State v. Evans

Annotate this Case

334 N.W.2d 5 (1983)

214 Neb. 432

STATE of Nebraska, Appellee, v. Rick T. EVANS, Appellant.

No. 82-579.

Supreme Court of Nebraska.

May 20, 1983.

*6 Anthony S. Troia, Omaha, for appellant.

Paul L. Douglas, Atty. Gen., and Patrick T. O'Brien, Asst. Atty. Gen., Lincoln, for appellee.


HASTINGS, Justice.

The defendant, Rick T. Evans, has appealed from a conviction of the February 19, 1982, felony offense of delivery of cocaine, a violation of Neb.Rev.Stat. § 28-416(1)(a) and (2)(a) (Cum.Supp.1982). The trial was to the court alone, a jury having been waived, and the defendant was sentenced to a term of imprisonment of 1 year. On appeal to this court he assigns as error only that the State failed to prove beyond a reasonable doubt that the defendant did in fact actually deliver the cocaine. Although not assigned as error, the defendant also objects to the court's failure to grant probation and protests the sentence as being excessive.

"This court will not interfere on appeal with a finding of guilt based upon evidence unless it is so lacking in probative force that we can say as a matter of law that it is insufficient to support such finding beyond a reasonable doubt." State v. Hilpert, 213 Neb. 564, 575, 330 N.W.2d 729, 736 (1983).

The evidence in this case is relatively simple and straightforward. Only two witnesses testified, both of whom were drug investigators for the Nebraska State Patrol. The defendant did not testify.

Prior to defendant's arrest on February 19, 1982, the first drug investigator testified that he had been dealing in cocaine with a bartender at a certain Omaha restaurant. Arrangements had been made with the bartender to purchase 2 grams of cocaine for $200. The witness saw the bartender come into the restaurant at 5:20 p.m. on that date. The investigator had in his possession one $100 bill and five $20 bills, upon which he had placed his initials. He remained at the restaurant until the defendant arrived at approximately 10:45 p.m.

According to the witness, the defendant immediately went into the restroom, followed by the bartender. The bartender *7 then came right back out, said "He's got it, he's got the coke," asked the investigator for the money, and was given $200, including five of the marked bills. The witness observed no one else enter or leave the restroom. The bartender then reentered the restroom, came back out in about 3 minutes, and handed the witness a sealed plastic bag containing white powder. This was later identified as cocaine. The defendant came out of the restroom shortly thereafter, and the witness, using a body transmitter, advised other officers to arrest the defendant, which they did.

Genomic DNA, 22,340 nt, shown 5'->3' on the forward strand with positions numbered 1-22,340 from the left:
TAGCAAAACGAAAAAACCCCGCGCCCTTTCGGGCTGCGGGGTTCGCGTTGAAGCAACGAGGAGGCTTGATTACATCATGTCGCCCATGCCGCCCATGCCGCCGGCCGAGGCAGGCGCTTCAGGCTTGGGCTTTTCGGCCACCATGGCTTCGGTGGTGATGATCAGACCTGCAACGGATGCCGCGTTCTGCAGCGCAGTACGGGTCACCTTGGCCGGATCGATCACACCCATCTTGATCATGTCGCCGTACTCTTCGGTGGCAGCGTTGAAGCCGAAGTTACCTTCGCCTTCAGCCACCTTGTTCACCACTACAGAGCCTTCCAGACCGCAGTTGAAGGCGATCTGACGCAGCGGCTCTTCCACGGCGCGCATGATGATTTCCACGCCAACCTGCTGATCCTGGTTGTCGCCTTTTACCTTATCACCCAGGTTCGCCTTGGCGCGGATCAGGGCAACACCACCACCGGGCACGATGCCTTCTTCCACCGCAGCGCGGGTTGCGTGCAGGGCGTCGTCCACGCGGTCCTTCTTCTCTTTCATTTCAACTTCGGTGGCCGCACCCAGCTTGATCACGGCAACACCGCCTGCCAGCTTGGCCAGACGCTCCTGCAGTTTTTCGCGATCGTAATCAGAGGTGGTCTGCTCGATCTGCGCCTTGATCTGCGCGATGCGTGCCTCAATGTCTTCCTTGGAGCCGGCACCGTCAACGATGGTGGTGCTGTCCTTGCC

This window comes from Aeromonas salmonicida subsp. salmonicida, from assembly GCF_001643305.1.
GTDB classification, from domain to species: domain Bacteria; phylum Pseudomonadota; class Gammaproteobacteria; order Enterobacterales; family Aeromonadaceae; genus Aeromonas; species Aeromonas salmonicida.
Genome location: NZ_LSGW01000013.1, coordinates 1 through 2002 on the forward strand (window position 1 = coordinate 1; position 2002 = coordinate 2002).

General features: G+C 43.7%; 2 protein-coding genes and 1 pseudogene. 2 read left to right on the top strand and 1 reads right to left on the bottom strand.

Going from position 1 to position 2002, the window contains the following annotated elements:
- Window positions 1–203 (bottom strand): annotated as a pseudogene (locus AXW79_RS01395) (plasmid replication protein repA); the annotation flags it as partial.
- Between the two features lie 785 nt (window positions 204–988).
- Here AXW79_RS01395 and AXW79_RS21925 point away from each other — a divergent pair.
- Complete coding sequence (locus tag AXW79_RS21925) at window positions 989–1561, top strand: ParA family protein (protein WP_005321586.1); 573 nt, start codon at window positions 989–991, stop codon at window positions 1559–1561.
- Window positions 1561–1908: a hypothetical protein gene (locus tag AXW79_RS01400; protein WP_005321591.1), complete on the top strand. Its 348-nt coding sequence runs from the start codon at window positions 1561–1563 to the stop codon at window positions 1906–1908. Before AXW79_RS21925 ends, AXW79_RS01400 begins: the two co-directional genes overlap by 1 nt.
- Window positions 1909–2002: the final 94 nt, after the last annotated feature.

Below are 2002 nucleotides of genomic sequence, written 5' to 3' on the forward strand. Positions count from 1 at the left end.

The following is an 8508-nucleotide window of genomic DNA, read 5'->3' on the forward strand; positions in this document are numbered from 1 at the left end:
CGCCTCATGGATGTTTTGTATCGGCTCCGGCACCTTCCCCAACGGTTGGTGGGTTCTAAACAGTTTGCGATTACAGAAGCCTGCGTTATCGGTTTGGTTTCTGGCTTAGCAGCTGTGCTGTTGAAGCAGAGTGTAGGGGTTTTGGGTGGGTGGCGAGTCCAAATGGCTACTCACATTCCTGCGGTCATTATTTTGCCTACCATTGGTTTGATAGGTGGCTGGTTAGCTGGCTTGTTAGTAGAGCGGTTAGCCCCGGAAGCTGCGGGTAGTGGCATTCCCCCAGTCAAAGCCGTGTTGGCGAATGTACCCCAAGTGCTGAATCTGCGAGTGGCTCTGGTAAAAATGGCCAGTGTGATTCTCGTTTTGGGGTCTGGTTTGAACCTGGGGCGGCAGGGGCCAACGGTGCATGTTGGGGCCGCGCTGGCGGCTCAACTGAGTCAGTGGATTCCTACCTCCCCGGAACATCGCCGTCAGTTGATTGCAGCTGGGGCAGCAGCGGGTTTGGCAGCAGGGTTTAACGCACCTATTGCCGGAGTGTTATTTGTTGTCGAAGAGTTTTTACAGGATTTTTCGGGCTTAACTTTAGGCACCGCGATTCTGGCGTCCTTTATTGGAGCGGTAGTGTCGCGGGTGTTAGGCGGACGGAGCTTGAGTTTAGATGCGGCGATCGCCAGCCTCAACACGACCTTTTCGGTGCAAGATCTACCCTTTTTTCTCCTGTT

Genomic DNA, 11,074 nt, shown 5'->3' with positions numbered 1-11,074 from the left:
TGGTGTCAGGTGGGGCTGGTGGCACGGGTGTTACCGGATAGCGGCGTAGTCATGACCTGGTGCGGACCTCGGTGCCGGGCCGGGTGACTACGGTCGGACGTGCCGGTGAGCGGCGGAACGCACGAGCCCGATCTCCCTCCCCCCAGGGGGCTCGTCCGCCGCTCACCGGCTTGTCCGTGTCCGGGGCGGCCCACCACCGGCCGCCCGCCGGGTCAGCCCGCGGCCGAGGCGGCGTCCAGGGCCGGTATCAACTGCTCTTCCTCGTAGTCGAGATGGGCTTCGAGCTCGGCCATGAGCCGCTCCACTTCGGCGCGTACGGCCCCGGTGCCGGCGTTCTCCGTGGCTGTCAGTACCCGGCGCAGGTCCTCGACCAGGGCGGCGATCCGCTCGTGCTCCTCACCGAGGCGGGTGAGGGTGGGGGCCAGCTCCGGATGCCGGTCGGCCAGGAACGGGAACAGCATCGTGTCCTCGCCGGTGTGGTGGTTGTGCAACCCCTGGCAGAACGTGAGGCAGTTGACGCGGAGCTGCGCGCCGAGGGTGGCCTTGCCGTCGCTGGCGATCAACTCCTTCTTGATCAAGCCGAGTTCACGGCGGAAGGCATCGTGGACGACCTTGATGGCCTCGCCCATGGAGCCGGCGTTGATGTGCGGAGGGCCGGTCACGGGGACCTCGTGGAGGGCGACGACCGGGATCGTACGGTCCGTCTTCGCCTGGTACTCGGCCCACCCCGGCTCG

This witness identified exhibit 2 as a photocopy of the marked money which he had given the bartender to purchase the cocaine from the defendant. The other investigator who testified said that in response to the request from the first investigator, he had arrested the defendant in the lobby area of the restaurant and had taken from the defendant's person certain currency which was represented by the photocopy.

Reading the testimony of the two witnesses together, we believe that the trier of the facts could come to no conclusion but that the defendant delivered cocaine to the bartender in return for the payment of $200. A conviction may rest solely on circumstantial evidence. State v. Keeton, 199 Neb. 405, 259 N.W.2d 277 (1977). Certainly the evidence is sufficient to warrant our affirmance of the trial court's findings on the basis of the rule laid down in Hilpert.

The crime of which the defendant was convicted is a Class II felony, § 28-416(2)(a), the penalty for which is imprisonment for a minimum term of 1 year or a maximum term of 50 years, Neb.Rev.Stat. § 28-105 (Reissue 1979). We have repeatedly held that a sentence imposed within the statutory limits will not be disturbed on appeal absent an abuse of discretion. State v. Kelly, 207 Neb. 295, 298 N.W.2d 370 (1980).

The defendant argues that although the sentence was within the statutory limits, the codefendant, the bartender, received a lesser penalty. The answer to that contention is simply that the record is devoid of any such information and we cannot consider that claim. State v. Kramer, 203 Neb. 658, 279 N.W.2d 634 (1979). The record discloses no abuse of discretion on the part of the trial court.

The judgment and sentence of the District Court are affirmed.